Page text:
The correct tire pressure plays a decisive role in cycling for the driving experience, the effort and not least the safety. It also influences the service life of the tires. It is therefore important to observe the correct tire pressure and adjust it accordingly.
Driving with underinflated tires can cause significant damage to the tire. Whether it's a clincher or folding tire, underinflation can cause kinks and wrinkles that make the tire unstable. The rubber compound can wear itself out or the carcass can become brittle, affecting long-term stability. This ultimately leads to the tire having to be replaced. In addition, bumps can damage the rim, which leads to additional costs for replacing wheels, tires and tubes.
Underinflation of the tire also results in reduced grip. Although the tire has a larger contact area, the entire tire structure requires the correct air pressure to ensure stability. If this stability is lacking, the tire can waltz back and forth, resulting in an unsafe driving experience. Steering becomes spongy, and when cornering, there is a risk of the tire jumping off the rim, increasing the risk of a fall.
Underinflated tires also increase the risk of punctures. If the wheel receives a hard blow, so-called "snakebites" can occur, where the tube is damaged by two holes that look like the bite of a poisonous snake. The lower the tire pressure, the higher the risk of such a puncture. So adequate air pressure increases the chances of getting to your destination without a puncture.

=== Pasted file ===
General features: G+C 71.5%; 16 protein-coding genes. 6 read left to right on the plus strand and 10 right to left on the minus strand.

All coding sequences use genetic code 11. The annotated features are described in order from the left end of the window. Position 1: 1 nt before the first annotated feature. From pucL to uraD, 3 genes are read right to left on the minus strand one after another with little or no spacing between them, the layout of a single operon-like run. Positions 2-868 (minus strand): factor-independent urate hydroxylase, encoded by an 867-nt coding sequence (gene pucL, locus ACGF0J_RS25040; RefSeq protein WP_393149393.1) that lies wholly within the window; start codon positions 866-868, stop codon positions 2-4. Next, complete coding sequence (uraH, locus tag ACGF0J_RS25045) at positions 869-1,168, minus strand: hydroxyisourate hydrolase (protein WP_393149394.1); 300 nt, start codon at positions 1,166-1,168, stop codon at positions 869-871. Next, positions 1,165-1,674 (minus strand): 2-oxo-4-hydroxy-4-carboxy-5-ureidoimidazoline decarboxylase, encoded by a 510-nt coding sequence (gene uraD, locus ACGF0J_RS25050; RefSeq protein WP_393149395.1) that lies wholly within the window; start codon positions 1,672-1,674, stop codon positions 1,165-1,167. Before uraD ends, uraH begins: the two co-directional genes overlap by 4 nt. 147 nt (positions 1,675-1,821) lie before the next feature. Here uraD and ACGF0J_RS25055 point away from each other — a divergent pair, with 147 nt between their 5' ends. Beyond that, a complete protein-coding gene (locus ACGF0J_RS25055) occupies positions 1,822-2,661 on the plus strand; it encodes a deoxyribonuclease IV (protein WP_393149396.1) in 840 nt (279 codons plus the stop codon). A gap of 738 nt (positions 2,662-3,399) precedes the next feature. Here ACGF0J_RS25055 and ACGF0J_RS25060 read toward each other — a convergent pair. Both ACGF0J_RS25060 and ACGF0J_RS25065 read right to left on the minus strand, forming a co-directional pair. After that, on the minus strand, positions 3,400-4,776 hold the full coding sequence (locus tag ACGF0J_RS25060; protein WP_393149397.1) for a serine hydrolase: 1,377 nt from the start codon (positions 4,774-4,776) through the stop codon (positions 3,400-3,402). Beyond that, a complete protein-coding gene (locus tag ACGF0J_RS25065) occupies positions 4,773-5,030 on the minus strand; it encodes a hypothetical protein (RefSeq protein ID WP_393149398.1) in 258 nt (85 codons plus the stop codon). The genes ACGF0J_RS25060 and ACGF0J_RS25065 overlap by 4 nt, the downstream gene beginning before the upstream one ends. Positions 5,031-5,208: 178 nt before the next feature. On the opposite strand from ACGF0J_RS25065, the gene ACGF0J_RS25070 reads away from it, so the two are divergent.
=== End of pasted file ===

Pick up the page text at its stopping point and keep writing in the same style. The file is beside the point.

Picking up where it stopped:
Too much tire pressure
On the other hand, too much tire pressure is not ideal either. Too much air in the tires impairs ride comfort because the tires lose their springy effect. However, tightly inflated tires roll more easily, which saves power and can slightly increase the range on e-bikes. Choosing the right pressure is therefore a trade-off between comfort, safety and rolling resistance.
The right tire pressure
There is no universal recommendation for the correct tire pressure, as various factors such as tire size, rider weight and the surface play a role. Manufacturers usually specify a minimum and maximum tire pressure, which is indicated on the casing. As a rule of thumb, these values should not be undercut or exceeded. Thin tires, such as those on road bikes, usually require a higher pressure. The intended use and load should also be considered. Heavier riders or riders with a lot of luggage should tend to choose a higher air pressure to ensure stability. For e-bikes, a higher tire pressure is also recommended due to the weight they carry.
To check the tire pressure, a floor pump with pressure gauge is recommended. The "thumb test" is inaccurate. It is advisable to check the tire pressure regularly, as bicycle tubes lose an average of about 1 bar of pressure per month. Especially before longer tours, the tire pressure should be checked a few days in advance.
In summary, the correct tire pressure for e-biking is crucial for riding comfort, safety and the service life of the tires. Underinflation can lead to wear, reduced grip and increased risk of punctures. Overinflation affects ride comfort but increases rolling resistance. It is important to follow the manufacturer's instructions, check the tire pressure regularly and adjust it accordingly to ensure the best driving experience and optimum safety.
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